Publisher Description

Vanity Fair: A Novel without a Hero is a novel Thackeray that satirizes society in early 19th-century England. As the manager of the Performance sits before the curtain on the boards and looks into the Fair, a feeling of profound melancholy comes over him in his survey of the bustling place. There is a great quantity of eating and drinking, making love and jilting, laughing and the contrary, smoking, cheating, fighting, dancing and fiddling; there are bullies pushing about, bucks ogling the women, knaves picking pockets, policemen on the look out, quacks (Other quacks, plague take them!) bawling in front of their booths, and yokels looking up at the tinselled dancers and poor old rouged tumblers, while the light fingered folk are operating upon their pockets behind.

Fiction & Literature
January 1
Public Domain
Public Domain

Customer Reviews

Kanwarjit s ,

vanity Fair

engrossing book,i read like a novel,slowly,i did not want it to end.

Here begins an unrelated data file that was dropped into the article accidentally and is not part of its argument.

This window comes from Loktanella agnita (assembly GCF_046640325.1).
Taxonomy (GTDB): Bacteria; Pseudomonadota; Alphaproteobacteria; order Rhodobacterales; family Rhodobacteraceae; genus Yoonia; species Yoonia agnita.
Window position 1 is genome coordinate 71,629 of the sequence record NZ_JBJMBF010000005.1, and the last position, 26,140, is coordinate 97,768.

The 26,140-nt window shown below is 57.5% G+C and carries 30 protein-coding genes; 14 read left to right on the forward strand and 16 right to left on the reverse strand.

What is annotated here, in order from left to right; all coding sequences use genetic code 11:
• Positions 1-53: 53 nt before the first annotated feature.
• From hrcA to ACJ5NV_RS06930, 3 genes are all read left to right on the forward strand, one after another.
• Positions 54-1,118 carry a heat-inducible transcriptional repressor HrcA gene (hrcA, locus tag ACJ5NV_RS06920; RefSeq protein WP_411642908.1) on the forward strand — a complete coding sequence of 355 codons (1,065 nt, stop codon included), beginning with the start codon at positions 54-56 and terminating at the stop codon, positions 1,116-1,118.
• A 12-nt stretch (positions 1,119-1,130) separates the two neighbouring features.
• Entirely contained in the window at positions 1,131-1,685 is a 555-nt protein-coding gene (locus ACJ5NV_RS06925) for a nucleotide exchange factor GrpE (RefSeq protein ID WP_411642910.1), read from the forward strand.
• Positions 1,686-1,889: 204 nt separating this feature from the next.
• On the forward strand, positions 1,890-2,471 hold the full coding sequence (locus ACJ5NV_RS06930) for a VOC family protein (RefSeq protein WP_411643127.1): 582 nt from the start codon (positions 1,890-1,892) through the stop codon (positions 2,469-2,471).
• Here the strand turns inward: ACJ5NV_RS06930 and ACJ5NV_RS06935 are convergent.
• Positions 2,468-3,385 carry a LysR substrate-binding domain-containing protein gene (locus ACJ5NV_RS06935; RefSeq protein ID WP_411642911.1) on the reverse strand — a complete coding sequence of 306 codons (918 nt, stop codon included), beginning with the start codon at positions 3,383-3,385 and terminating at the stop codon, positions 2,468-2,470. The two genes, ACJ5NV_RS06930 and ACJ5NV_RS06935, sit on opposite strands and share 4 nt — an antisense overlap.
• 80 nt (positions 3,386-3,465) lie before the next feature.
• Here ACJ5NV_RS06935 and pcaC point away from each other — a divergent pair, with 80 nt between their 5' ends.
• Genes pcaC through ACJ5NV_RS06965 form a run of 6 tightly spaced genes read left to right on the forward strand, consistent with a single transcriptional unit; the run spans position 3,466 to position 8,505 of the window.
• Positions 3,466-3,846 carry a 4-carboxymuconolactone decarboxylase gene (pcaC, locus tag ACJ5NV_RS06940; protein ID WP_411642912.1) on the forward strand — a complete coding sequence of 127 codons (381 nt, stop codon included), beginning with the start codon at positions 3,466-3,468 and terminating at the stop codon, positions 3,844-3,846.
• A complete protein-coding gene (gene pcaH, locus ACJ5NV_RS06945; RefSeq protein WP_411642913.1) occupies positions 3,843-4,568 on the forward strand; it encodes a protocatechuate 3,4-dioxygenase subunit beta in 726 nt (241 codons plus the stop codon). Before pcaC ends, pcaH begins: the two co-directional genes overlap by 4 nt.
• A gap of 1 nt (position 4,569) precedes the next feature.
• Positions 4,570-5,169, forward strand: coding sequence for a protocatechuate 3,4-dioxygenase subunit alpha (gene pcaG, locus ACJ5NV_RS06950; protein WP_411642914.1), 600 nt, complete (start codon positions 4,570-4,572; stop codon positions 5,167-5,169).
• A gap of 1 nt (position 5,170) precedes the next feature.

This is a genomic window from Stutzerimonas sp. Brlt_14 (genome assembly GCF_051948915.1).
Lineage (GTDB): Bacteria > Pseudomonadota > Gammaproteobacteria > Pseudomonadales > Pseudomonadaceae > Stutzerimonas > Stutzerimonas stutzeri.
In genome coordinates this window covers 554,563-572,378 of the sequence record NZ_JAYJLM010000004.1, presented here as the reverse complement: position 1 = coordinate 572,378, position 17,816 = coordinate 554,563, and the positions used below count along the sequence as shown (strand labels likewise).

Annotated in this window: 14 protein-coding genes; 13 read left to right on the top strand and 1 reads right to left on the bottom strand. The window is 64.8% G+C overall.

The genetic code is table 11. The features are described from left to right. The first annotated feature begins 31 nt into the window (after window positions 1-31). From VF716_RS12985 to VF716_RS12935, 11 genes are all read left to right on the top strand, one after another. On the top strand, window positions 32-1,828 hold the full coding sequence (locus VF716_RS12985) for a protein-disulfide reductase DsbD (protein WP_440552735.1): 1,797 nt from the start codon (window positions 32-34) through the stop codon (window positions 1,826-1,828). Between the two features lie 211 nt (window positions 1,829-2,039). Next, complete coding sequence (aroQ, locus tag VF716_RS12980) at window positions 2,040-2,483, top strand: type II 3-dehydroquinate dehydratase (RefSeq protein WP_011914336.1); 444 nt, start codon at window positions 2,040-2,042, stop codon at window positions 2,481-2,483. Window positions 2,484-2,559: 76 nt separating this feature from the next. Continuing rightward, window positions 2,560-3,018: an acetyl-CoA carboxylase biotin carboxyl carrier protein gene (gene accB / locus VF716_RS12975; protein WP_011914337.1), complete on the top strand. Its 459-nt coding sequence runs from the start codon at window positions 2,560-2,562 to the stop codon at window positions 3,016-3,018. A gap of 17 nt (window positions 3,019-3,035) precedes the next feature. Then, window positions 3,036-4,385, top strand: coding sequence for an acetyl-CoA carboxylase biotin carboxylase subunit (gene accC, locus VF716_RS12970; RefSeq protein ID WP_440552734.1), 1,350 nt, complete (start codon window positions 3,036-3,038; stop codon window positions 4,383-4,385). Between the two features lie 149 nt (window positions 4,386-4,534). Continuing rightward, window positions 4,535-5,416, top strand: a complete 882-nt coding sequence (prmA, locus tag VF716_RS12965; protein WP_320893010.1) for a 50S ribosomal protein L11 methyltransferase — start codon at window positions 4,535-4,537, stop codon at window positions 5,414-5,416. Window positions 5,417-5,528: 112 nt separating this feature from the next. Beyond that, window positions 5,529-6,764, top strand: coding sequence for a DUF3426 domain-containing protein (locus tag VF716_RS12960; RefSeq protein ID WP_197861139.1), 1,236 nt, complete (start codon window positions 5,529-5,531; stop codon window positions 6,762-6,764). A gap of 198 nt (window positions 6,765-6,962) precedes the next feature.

i also belong to Punjab


adelejasper ,

No justice ...

...through most of the book. I loved this book when I started it, for its lively style and witty characters waltzing in and out. But I hated the main character Becky Sharpe so much, and the hate grew as she was never punished for her relentless crimes, that it took me forever to finish it. She never got her come uppance, even at the end. I also hated the cowardly and stupid Amelia, another main character. In fact, I hated the vast majority of people in the book. One of the only admirable ones, Dobbin, has a long sad life for most of the book. I’m glad it’s finally finished, it took me ages since I hated everyone so much and none of these people got justice. All the bad people were rewarded, and the good suffered.

mddetroit ,

Modern Life has Little Changed

Some 200 years later, we humans have remained much the same as depicted here. We might all find examples of our selves or our neighbors in this classic novel and wince. Can't we ever rise above our petty Vanity Fair? Social climbing cannot possibly be depicted any better than it is showcased here, nastiness at its finest!!!

More Books by William Makepeace Thackeray